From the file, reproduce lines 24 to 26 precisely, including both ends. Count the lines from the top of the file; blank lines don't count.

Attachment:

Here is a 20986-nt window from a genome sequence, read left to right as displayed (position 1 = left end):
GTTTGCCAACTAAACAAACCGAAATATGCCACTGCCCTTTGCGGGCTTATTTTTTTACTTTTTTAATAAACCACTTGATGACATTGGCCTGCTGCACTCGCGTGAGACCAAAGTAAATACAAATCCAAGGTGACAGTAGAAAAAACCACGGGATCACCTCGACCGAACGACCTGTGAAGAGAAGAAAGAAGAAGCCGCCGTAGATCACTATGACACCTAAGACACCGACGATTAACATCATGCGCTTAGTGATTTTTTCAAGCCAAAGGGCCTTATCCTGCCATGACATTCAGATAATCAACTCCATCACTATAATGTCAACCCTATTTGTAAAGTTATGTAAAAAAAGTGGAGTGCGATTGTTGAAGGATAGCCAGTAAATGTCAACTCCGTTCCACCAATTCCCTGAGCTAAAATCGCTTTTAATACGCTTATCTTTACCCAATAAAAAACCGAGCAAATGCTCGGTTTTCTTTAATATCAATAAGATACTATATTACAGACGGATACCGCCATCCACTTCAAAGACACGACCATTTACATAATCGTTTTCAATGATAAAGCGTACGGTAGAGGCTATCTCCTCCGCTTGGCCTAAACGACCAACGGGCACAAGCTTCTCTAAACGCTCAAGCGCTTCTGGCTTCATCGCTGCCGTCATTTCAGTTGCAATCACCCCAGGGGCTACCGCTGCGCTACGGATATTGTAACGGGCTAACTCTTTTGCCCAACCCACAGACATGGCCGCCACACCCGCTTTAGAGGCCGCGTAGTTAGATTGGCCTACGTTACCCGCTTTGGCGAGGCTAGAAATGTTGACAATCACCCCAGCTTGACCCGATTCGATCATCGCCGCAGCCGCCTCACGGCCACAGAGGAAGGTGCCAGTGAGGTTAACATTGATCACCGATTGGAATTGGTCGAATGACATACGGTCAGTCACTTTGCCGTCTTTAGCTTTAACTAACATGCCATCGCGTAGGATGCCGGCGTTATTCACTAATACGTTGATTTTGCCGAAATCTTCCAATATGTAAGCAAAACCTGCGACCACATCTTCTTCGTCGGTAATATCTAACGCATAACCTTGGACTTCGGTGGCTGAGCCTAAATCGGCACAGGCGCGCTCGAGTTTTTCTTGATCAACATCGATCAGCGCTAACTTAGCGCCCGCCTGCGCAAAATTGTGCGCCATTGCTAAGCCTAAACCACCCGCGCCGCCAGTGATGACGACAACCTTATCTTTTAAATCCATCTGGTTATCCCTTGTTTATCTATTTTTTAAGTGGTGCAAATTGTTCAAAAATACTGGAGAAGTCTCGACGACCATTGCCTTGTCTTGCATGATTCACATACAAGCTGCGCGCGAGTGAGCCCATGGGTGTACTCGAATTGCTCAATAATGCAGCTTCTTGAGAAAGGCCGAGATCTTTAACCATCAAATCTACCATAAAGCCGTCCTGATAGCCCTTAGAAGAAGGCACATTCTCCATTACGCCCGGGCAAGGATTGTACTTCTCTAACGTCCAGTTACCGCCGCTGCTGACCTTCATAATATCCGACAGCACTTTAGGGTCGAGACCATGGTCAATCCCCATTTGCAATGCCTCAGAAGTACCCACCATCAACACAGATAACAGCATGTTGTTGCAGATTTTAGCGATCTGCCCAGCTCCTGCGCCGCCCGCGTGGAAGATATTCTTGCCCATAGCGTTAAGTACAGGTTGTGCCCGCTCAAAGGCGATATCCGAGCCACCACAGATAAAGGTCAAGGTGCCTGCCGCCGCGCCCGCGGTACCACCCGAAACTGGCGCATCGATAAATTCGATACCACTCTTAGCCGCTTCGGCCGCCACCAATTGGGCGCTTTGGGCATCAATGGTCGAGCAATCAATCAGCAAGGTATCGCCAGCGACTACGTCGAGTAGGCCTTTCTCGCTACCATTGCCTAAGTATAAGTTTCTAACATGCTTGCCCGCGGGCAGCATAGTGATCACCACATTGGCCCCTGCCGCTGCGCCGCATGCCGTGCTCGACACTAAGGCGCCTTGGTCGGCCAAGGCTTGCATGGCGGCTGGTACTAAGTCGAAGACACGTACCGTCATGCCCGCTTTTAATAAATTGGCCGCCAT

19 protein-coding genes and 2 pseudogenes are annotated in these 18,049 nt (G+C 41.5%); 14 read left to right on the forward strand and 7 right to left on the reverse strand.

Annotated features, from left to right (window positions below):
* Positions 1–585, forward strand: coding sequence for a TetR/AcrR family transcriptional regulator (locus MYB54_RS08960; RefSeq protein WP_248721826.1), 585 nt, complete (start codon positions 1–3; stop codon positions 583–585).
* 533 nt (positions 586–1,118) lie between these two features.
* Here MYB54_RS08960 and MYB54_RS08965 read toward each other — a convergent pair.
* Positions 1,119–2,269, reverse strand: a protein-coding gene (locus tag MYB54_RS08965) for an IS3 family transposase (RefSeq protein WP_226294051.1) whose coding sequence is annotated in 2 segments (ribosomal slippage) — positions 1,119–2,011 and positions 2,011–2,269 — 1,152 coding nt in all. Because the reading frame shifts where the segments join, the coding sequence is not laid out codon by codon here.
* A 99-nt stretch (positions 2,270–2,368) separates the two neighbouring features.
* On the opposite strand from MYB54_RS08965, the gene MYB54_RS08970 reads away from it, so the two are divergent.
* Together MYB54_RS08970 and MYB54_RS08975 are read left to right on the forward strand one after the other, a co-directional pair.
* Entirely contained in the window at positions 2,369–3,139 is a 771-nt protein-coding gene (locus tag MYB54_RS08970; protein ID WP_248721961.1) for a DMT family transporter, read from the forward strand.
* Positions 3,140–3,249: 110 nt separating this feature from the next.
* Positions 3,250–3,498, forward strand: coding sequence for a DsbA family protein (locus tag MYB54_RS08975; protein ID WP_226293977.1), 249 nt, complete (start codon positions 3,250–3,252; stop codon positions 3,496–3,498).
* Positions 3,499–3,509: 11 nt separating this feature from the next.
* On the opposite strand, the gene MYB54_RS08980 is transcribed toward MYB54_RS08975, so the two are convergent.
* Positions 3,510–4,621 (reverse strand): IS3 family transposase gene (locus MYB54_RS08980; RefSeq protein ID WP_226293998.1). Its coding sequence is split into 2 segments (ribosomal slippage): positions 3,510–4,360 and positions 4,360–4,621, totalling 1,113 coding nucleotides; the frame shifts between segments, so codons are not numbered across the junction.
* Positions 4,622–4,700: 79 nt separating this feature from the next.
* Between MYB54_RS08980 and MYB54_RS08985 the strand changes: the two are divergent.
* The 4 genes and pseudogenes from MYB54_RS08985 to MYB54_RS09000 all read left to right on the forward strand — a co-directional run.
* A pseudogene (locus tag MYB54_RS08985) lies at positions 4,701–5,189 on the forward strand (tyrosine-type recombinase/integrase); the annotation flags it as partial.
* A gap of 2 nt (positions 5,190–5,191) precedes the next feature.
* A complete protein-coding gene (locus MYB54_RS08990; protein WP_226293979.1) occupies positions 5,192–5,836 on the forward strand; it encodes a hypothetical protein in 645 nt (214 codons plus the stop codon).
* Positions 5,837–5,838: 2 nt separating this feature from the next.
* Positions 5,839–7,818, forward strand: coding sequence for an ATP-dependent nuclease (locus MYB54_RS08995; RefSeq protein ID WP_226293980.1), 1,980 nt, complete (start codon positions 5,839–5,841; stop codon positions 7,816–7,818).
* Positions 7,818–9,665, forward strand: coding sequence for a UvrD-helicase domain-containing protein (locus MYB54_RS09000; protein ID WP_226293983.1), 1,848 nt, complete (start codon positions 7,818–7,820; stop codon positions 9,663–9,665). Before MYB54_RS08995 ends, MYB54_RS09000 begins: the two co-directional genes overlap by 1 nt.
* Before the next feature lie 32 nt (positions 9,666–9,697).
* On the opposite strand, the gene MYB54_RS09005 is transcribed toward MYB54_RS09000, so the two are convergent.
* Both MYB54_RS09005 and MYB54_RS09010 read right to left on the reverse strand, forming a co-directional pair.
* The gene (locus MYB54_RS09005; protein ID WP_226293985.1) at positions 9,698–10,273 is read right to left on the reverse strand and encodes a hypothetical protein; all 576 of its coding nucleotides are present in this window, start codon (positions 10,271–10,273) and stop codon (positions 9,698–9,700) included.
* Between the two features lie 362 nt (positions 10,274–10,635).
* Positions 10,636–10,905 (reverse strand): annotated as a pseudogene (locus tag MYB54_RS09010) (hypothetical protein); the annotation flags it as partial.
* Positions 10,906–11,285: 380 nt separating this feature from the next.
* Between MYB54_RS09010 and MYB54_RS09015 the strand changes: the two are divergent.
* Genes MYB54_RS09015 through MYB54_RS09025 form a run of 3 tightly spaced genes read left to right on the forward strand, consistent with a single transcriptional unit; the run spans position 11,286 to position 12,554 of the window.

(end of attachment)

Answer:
* Positions 5,837–5,838: 2 nt separating this feature from the next.
* Positions 5,839–7,818, forward strand: coding sequence for an ATP-dependent nuclease (locus MYB54_RS08995; RefSeq protein ID WP_226293980.1), 1,980 nt, complete (start codon positions 5,839–5,841; stop codon positions 7,816–7,818).
* Positions 7,818–9,665, forward strand: coding sequence for a UvrD-helicase domain-containing protein (locus MYB54_RS09000; protein ID WP_226293983.1), 1,848 nt, complete (start codon positions 7,818–7,820; stop codon positions 9,663–9,665). Before MYB54_RS08995 ends, MYB54_RS09000 begins: the two co-directional genes overlap by 1 nt.